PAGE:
The splendor of Lake Atitlán is unreal. No water should be so blue, no sky so clear, no hills so lush. The lake is a Read More
Just came across a paper which overcame even my scepticism about what often seems excessive hype around technology’s impact on poverty and human rights. Check out ‘Voting Technology, Political Responsiveness and Infant Health: Evidence from Brazil’ by Princeton’s Thomas Fujiwara. He has stumbled across one of those wonderful natural experiments that allow you to try and pin down the causal impact of a particular change. …
Abstract We examine the impact of the 2006 Massachusetts healthcare reform on substance use disorder (SUD) treatment facilities’ provision of care.
Wall Street Journal: How Other Countries Freeload on U.S. Drug Research Peter Pitts, president of the Center for Medicine in the Public Interest “President Trump says American companies have been getting ‘systematically ripped off’ by foreign governments and firms. He’s right. Yet he has backed a proposal that would make the problem even worse —…More
POLITICO: Will Trump keep ‘America first’ with USAID pick? “President Donald Trump’s pledge to put ‘America first’ could spell bad news for the federal agency that helps foreign countries during times of disaster, famine, and war. But the two people believed to be the leading candidates to head the United States Agency for International Development…More
The Hill: Continued foreign assistance is a smart and easy win for the new administration Paul Weisenfeld, executive vice president for international development at RTI International “…Today’s assistance programs have embraced the best lessons of modern management: evidence-based programs focused on key priorities, applying context-appropriate technologies, and building ownership among a broad range of stakeholders…More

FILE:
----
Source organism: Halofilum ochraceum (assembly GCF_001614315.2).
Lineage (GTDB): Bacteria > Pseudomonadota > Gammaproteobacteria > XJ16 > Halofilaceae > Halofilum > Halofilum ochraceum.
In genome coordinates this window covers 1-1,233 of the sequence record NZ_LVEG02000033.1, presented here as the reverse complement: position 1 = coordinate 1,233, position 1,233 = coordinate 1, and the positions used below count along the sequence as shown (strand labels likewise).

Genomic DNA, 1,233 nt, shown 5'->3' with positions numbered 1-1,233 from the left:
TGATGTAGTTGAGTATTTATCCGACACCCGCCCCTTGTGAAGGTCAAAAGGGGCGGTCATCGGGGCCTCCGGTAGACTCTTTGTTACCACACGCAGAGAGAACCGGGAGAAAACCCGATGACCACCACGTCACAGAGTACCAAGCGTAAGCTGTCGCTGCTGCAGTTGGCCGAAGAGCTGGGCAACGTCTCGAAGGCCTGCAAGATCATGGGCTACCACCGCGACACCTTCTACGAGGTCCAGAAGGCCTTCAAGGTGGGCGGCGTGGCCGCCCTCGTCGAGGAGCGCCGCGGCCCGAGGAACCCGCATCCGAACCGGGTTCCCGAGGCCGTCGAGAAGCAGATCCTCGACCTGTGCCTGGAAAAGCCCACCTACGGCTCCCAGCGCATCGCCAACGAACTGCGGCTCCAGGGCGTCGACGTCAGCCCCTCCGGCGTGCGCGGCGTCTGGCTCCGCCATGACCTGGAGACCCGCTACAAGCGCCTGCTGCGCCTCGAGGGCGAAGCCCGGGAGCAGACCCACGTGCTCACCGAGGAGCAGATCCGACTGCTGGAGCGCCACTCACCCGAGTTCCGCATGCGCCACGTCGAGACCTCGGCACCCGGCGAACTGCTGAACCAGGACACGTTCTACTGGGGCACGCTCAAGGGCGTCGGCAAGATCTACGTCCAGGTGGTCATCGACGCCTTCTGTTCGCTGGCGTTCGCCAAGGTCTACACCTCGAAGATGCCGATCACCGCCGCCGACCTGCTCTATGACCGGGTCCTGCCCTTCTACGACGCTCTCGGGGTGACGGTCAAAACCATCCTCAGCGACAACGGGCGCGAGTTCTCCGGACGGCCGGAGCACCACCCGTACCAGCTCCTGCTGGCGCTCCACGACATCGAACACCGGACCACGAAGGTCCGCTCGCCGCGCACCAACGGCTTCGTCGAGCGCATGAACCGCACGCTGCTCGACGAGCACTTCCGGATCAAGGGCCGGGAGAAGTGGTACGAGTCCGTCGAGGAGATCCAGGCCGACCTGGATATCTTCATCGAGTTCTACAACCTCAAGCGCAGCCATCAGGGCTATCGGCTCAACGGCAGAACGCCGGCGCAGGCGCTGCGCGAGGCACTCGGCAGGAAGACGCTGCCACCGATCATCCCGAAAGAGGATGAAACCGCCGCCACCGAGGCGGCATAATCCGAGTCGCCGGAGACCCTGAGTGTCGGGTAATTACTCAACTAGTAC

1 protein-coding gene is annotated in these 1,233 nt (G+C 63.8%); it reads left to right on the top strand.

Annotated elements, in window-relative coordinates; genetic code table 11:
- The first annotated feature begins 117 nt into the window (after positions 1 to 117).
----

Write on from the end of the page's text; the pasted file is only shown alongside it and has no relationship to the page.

The Hill: America’s dangerous and dwindling commitment to global health Craig Spencer, director of global health in emergency medicine at New York-Presbyterian/Columbia University Medical Center and assistant professor of medicine and population and family health at the Columbia University Medical Center “…Decreasing American support for humanitarian assistance and the World Health Organization would undoubtedly have…More
New York Times: When Canadian Scientists Were Muzzled by Their Government Wendy Palen, associate professor of biology at Canada’s Simon Fraser University and board chair of the nonprofit Evidence for Democracy “Less than a month into the Trump presidency, and the forecast for science seems ominous. Scientists at federal agencies have been hit with gag…More
The United States has never experienced a sea change in national health policy like that which occurred in early 2017.
Burkina Faso has made a number of health system policy decisions to improve performance on health indicators and strengthen responsiveness to health-related challenges.
The halls of global health diplomacy were buzzing last month, as the WHO Executive Board voted on Jan 25 to narrow the field to three candidates for the position of WHO Director-General. The USA is part of the current 34-member board and a vital member and funder for WHO, one that provides close to a quarter of the total membership dues and about a third of voluntary contributions to the agency’s budget—at least for now. Two legislative bills introduced in early January in the US House of Representatives and Senate are seeking to withhold funds from the UN and open a way for the USA to leave the global body, and therefore withdraw membership of WHO.